I said in my last link roundup that I was finding it very difficult to judge which of Trump's actions were genuinely exceptional and worrying and which were business as normal for a Republication President. This kind of thing is part of the problem. There are far too many people in my filter bubble that share stuff like this without due diligence even while complaining about fake news in almost the same breath.

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Did Neil Gorsuch Found a High School 'Fascism Forever' Club? : snopes.com


More of the same.

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Yes, I know the Trump administration are telling mind-boggling whoppers, but where I tend to hang out on the Internet those get shredded in minutes while this kind of stuff slips through.
purplecat: Texture by simpleandclean (LiveJournal) (Doctor Who)

The Dalek Emperor is perturbed to discover his orders are being questioned. *Resists temptation to make a Donald Trump joke*
purplecat: Hand Drawn picture of a Toy Cat (Default)
My sister recently discovered that one of her work colleagues went to our school. This seems to have resulted in a certain amount of mutual bonding and an attitude of fear and awe from the rest of the team, not helped when said work colleague described our school as the kind where pupils put on productions of Greek plays - in the original Ancient Greek - for fun. My sister then blamed me for this which is a total calumny, I was roped into one such effort (organised, as it happens by the Greek teacher, not the pupils) as part of a Chorus of Huntsmen.

This is us bringing back the mortally wounded Hippolytus. He had, if memory serves, been gored by a bull and, this being a Greek tragedy, this was all his father's fault at some level. If memory also serves, his dying words to his father were "pray your true-born sons are like me" which, to my judgmental 15 year old mind, meant he was probably not so great a loss to the world as he seemed to think he was.
purplecat: (books)
Reading: I'm still not caught up with the fanfic, but I've made a good dent in it and I think it's about time I got back to End of the World Blues. I've got a trip to the US at the end of March which should also help me keep on top of it!!

Listening: On [personal profile] dunderklumpen's suggestion I listened to an episode of The Nerdist in which they interviewed Mark Hamil. I must admit I was a little dubious about long celebrity interviews (this was almost an hour and a half) but I actually really enjoyed it. A gentle trip through the collectibles culture of the 1960s, 1970s and beyond followed by some good-natured reminisces about Star Wars and a few Harrison Ford impressions.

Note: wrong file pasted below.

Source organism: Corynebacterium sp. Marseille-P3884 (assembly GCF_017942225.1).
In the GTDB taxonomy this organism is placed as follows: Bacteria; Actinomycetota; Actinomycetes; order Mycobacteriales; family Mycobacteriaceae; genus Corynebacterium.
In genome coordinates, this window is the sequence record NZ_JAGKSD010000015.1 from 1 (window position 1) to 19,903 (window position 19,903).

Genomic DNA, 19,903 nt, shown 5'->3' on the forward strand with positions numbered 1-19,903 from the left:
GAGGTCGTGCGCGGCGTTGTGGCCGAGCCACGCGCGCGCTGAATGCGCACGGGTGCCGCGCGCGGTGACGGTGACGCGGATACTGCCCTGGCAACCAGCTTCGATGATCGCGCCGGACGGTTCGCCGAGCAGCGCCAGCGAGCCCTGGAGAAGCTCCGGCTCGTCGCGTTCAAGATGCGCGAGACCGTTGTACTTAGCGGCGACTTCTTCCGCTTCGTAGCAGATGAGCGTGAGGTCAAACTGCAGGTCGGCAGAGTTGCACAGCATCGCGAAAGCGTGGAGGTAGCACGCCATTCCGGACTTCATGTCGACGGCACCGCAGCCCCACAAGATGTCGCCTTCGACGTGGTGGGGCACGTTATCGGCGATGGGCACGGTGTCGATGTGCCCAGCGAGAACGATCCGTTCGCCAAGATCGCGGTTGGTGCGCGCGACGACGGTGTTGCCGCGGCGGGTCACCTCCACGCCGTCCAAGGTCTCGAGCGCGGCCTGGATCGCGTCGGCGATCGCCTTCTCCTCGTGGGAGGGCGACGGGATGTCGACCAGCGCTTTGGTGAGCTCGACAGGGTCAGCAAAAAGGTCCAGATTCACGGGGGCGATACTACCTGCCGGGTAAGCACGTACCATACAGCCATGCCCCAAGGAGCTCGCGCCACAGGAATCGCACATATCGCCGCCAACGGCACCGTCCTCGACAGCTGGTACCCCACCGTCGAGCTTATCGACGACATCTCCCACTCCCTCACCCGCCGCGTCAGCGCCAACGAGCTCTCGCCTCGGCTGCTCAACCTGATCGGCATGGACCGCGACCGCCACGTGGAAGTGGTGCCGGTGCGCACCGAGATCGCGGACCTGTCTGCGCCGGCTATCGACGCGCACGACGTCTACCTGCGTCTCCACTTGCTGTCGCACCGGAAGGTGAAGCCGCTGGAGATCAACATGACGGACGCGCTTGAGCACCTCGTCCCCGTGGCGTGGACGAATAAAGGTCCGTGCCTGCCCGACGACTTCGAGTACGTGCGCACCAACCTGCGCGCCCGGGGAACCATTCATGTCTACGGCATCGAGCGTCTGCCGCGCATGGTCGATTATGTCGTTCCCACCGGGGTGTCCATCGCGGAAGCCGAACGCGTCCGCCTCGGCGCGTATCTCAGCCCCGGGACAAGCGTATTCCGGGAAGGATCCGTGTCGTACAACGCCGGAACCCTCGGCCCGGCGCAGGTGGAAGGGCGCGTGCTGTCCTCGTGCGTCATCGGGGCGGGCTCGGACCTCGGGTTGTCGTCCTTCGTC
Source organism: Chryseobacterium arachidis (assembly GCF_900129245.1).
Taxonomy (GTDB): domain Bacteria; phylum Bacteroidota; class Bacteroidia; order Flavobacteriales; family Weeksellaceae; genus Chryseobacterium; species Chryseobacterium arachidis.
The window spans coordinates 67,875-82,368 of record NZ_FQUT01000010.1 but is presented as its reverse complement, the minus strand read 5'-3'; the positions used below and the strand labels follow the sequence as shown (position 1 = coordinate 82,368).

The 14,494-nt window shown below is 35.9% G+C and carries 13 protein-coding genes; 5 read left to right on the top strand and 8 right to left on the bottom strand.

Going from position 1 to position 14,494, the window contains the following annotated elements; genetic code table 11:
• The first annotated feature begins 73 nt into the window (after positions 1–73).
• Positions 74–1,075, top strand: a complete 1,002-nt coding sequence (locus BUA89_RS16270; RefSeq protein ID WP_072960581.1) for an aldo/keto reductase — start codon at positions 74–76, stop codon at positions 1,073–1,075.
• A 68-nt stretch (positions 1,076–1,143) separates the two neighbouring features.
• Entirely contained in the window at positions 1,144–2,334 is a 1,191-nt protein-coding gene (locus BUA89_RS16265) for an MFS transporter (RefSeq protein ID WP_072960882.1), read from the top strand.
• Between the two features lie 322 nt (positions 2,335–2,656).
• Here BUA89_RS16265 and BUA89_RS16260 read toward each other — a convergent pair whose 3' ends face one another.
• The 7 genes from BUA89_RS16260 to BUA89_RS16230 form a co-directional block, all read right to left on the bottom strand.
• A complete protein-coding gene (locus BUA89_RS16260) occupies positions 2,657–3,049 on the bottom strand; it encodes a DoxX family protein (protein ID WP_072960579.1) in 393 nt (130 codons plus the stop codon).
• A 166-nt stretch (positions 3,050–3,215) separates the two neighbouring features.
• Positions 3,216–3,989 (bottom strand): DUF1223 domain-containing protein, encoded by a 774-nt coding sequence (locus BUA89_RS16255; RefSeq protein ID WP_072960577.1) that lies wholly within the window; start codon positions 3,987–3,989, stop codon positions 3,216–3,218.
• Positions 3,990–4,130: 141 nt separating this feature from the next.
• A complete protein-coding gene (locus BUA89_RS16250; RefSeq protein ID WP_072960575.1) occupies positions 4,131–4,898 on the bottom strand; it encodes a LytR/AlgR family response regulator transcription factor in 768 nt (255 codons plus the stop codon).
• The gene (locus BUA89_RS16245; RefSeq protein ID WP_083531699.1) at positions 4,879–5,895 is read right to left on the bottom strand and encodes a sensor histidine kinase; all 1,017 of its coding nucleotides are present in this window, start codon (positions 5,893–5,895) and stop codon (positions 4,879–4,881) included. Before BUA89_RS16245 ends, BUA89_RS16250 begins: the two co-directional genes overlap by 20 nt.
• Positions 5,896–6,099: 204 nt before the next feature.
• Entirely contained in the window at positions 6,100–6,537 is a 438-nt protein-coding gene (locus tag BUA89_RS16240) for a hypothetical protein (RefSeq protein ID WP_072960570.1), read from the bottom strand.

Watching: Mostly Futurama. I must lobby for more Avengers.
purplecat: Hand Drawn picture of a Toy Cat (Default)
Once again it would appear to be a while since I posted one of these!

Dorothea Lange’s Censored Photographs of FDR’s Japanese Concentration Camps — Anchor Editions

Some stunning photos, together with quotes from many of those involved.

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News: The Opening of Lascaux IV, Dordogne, France. – Darkness Below UK

[personal profile] fredbassett attends the opening of Lascaux IV in France. Lovely photos.

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IEEE puts out a first draft guide for how tech can achieve ethical AI design | TechCrunch

I played a small part in the development of this guide, as a late addition to one of the sub-committees.

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There’s such a thing as collective narcissism (and it might explain a lot that’s going on at the moment) – Research Digest

An interesting article which focuses primarily on collective narcissism as a facet of national identity. However it seems like there should be other applications - e.g., to political identity which might be illuminating in other ways.

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Britain's productivity has fallen. That's a good thing - CapX

An interesting alternative perspective, both on productivity and on wage stagnation.

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Should we have intervened in Syria? I don’t know – and neither do most armchair generals

This is almost exactly how I feel about this. I watch the events in Syria with horror, but am far from convinced things would be any better if the UK had been more involved. Maybe they would, maybe they wouldn't, but I'm very, very aware that almost everything I know about Syria I learned from Facebook (that which I didn't learn from Facebook I probably learned from the Guardian or the Telegraph, neither of which I think are necessarily deeply insightful when it comes to the complex politics of this part of the Middle East) which doesn't exactly give me a great deal of confidence in any judgement I might make about this. This is liberal inaction and wringing of hands, of course, and one of my vague aspirations is to do less of this, but I'm not sure an issue as complex as Syria is the place to start.

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It may have seemed like the world fell apart in 2016. Steven Pinker is here to tell you it didn’t. - Vox

"Look at history and data, not headlines." - a useful counter-point to the widespread panic and doom-mongering that is occurring in my particular filter bubble. Via elisi

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'Fake news' – why people believe it and what can be done to counter it

No answers here, but at least a nuanced analysis of the problem that refrains from simply blaming Facebook.